where j represents scaling factor of the wavelet and the k represents the locations (center) of the wavelt. Both j and k are members of the integer number set. An example of an arbitrary wavelet is given below:
The principle idea of a wavelet transform is the same as that of a Discrete Cosine or Discrete Fourier Transform, i.e. to transform a function into a spatial domain representation by representing the function as a sum of distinct wavelets (basis functions).
In the wavelet transform, the idea is to use one central mother wavelet. Basis functions are then obtained through scaling and translating the mother wave. The wavelet transform of finite signal x(n) of N components is then described as an NxN matrix of the transform’s coefficients. It is because the input image is not blocked into 8x8 blocks like JPEG compression and the fact that the basis functions have variable length through scaling unlike the DCT that wavelets provide for higher image compression with reduced blocking artifacts over DCT methods.
Sub-band Coding
The Wavelet Transform is very closely related to Sub-band Coding Systems and Filter Banks. The key difference between the two is that wavelet transforms are designed to have some regularity properties (many zeros at z = 0 or z = 3.141516 (pi)). Because of the discovery that discrete-time filters can be iterated under these regularity conditions to form continuous time wavelets, the most basic of wavelet decomposition techniques uses sub-band coding systems to decompose the image into sub-bands. The figure below illustrates one such decomposition system which employs a two level octave-band decomposition scheme:
The sub-bands are constructed by cascading a series of filters with a down sampling. At each stage in filter bank, the number of samples is cut in half. The above diagram is actually not complete, the results of sub-band LL must be fed back into the system. The net effect is that the frequency band of the signal (image) is split into separate sub-bands in the frequency domain. Because each stage is successively downsampled by a factor of two, the resultant partition of the image in the frequency domain looks like the following:
For each sub-band depicted above, a version of the image showing edges at different resolutions is stored. To illustrate the visual results, the below simplified four quadrant uniform decomposition wavelet transform is shown on an actual image:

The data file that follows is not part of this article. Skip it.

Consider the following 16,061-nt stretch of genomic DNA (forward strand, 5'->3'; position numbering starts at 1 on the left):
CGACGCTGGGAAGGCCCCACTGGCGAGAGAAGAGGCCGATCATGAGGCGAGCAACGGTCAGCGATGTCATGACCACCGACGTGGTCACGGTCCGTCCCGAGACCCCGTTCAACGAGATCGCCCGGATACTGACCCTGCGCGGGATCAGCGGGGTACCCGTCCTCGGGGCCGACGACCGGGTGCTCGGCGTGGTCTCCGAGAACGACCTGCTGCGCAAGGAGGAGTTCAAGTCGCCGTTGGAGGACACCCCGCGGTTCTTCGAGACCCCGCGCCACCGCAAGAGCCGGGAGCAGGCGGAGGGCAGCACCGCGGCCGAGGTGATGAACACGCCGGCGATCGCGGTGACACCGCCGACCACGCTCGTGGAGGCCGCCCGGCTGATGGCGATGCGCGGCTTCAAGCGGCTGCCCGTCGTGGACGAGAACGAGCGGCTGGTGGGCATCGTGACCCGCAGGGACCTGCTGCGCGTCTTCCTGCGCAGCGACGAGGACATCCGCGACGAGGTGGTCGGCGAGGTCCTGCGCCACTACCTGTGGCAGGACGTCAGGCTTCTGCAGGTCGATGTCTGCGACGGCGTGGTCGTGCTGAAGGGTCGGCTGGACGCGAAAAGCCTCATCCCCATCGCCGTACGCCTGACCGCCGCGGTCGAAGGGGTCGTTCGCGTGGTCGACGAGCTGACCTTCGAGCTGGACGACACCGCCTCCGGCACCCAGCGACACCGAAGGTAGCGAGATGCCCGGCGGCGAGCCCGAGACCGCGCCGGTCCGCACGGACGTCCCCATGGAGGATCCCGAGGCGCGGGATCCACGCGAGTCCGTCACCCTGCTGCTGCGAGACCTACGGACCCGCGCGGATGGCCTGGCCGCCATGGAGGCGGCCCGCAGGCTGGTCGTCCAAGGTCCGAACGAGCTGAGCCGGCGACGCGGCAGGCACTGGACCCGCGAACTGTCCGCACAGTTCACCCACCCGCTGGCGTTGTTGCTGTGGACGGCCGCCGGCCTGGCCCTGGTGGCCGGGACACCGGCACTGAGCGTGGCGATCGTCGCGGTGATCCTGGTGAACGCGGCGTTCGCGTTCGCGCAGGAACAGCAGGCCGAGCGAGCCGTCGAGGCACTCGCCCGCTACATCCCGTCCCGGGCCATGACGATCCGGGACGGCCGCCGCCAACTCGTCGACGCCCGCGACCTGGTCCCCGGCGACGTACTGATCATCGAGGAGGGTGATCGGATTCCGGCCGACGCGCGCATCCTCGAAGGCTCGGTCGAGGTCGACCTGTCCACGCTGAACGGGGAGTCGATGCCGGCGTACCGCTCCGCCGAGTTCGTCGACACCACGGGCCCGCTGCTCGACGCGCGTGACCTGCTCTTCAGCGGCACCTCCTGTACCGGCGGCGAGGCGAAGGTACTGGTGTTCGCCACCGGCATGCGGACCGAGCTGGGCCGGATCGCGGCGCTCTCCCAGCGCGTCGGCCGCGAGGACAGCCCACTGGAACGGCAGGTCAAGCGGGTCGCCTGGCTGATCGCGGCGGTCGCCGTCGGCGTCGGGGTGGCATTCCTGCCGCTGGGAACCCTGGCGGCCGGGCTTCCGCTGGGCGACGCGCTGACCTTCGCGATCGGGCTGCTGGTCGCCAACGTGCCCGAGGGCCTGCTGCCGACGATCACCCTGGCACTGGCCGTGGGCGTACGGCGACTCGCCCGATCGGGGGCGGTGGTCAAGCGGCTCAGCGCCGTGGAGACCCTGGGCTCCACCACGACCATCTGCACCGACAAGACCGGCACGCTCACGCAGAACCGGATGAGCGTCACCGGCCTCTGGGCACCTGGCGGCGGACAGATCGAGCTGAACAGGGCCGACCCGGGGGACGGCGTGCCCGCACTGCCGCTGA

When combined, a close approximation of the original image is restored with the result:
Wavelet Decomposition Methods
Several methods for image decomposition exist, which include uniform decomposition (llustrated above with the bird), octave-band decomposition (illustrated with the sub-band coder diagram), and adaptive (wavelet-packet) decomposition. Octave band decomposition, which is used most frequently, continually decomposes the low frequency data of the image into narrower and narrower bands. Yet, recently, much research has been done on enhanced decomposition schemes. These include:
EZW was introduced in 1993 and has proven to be very effective.
Visual Performance
Compare the same set of images as described in JPEG compression: it can be noted that visual artifacts stemming from lossy wavelet-based compression does not take on the blockiness of JPEG compression. Artifacts under wavelet-based compression are much harder to
characterize; they are in the form of "smearing" of edges and uniform regions when significant coefficients that determine the boundary between regions are ignored.
A common rule of thumb between the comparison of JPEG and wavelet-based compression technologies states that JPEG images tend to be visually useless past compression ratios of 30:1, but that wavelet-based compression gracefully accepts compression ratios well beyond 100:1! To provide further visual proof of the superiority of wavelet-based compression over JPEG, witness the two images below, both compressions of an original at a 70:1 ratio. The image to the left uses DCT based JPEG compression, whereas the image to the right uses wavelet-based compression.
Conclusion
Currently, for photographic-quality images, JPEG is the standard compression format that is widely used to compress such images to sizes manageable by digital systems. However, while the DCT-based JPEG format performs well at moderate compression rates, higher compression rates reveal substantial artifacts that stem from JPEG’s 8x8 block coding scheme.
Research into wavelets has provided wavelet-based compression techniques that result in compression performance on the order of two to three times more effective than that of the JPEG standard. Moreover, these wavelet-based produce artifacts that are much less noticeable than the artifacts produced by JPEG.
By end of year 2000, work on the upcoming JPEG-2000 image compression standard will be complete. Because a vast majority of the 22 candidate algorithms under consideration for JPEG-2000 are wavelet based, it can be safely assumed that JPEG-2000 will most certainly by wavelet based.
Sources
http://www.faqs.org/faqs/jpeg-faq/
http://cm.bell-labs.com/cm/ms/who/jelena/Courses/98_ICASSP/2DWavelet/ImageCoder.html
http://www.icsl.ucla.edu/~ipl/psnr_results.html
http://www.mitre.org/technology/imagery_systems/imagelab/awic.html
http://users.intrepid.net/~hollyoak/wave.htm
http://www.acm.org/crossroads/xrds6-3/sahaimgcoding.html
http://www.faqs.org/faqs/compression-faq/part1/preamble.html
http://www331.jpl.nasa.gov/public/wave.html